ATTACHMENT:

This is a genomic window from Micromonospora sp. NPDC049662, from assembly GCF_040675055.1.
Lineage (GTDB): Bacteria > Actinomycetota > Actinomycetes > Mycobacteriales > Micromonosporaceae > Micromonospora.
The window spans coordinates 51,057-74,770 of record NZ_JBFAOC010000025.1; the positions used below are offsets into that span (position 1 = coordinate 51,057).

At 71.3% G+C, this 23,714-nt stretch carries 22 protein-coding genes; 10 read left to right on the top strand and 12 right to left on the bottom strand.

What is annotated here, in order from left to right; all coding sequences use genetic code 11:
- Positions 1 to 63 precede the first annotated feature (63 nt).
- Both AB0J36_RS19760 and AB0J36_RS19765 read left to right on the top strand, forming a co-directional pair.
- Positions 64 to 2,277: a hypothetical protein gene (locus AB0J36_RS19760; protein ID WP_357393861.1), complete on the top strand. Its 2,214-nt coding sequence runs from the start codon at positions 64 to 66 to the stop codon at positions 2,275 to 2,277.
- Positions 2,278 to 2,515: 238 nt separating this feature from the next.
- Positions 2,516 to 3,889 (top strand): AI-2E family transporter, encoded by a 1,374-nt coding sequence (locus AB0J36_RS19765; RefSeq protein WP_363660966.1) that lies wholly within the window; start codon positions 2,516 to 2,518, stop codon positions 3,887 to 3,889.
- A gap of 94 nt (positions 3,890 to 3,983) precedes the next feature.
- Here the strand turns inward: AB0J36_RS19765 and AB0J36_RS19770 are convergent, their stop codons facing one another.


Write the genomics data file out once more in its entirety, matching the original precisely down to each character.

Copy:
This is a genomic window from Micromonospora sp. NPDC049662, from assembly GCF_040675055.1.
Lineage (GTDB): Bacteria > Actinomycetota > Actinomycetes > Mycobacteriales > Micromonosporaceae > Micromonospora.
The window spans coordinates 51,057-74,770 of record NZ_JBFAOC010000025.1; the positions used below are offsets into that span (position 1 = coordinate 51,057).

At 71.3% G+C, this 23,714-nt stretch carries 22 protein-coding genes; 10 read left to right on the top strand and 12 right to left on the bottom strand.

What is annotated here, in order from left to right; all coding sequences use genetic code 11:
- Positions 1 to 63 precede the first annotated feature (63 nt).
- Both AB0J36_RS19760 and AB0J36_RS19765 read left to right on the top strand, forming a co-directional pair.
- Positions 64 to 2,277: a hypothetical protein gene (locus AB0J36_RS19760; protein ID WP_357393861.1), complete on the top strand. Its 2,214-nt coding sequence runs from the start codon at positions 64 to 66 to the stop codon at positions 2,275 to 2,277.
- Positions 2,278 to 2,515: 238 nt separating this feature from the next.
- Positions 2,516 to 3,889 (top strand): AI-2E family transporter, encoded by a 1,374-nt coding sequence (locus AB0J36_RS19765; RefSeq protein WP_363660966.1) that lies wholly within the window; start codon positions 2,516 to 2,518, stop codon positions 3,887 to 3,889.
- A gap of 94 nt (positions 3,890 to 3,983) precedes the next feature.
- Here the strand turns inward: AB0J36_RS19765 and AB0J36_RS19770 are convergent, their stop codons facing one another.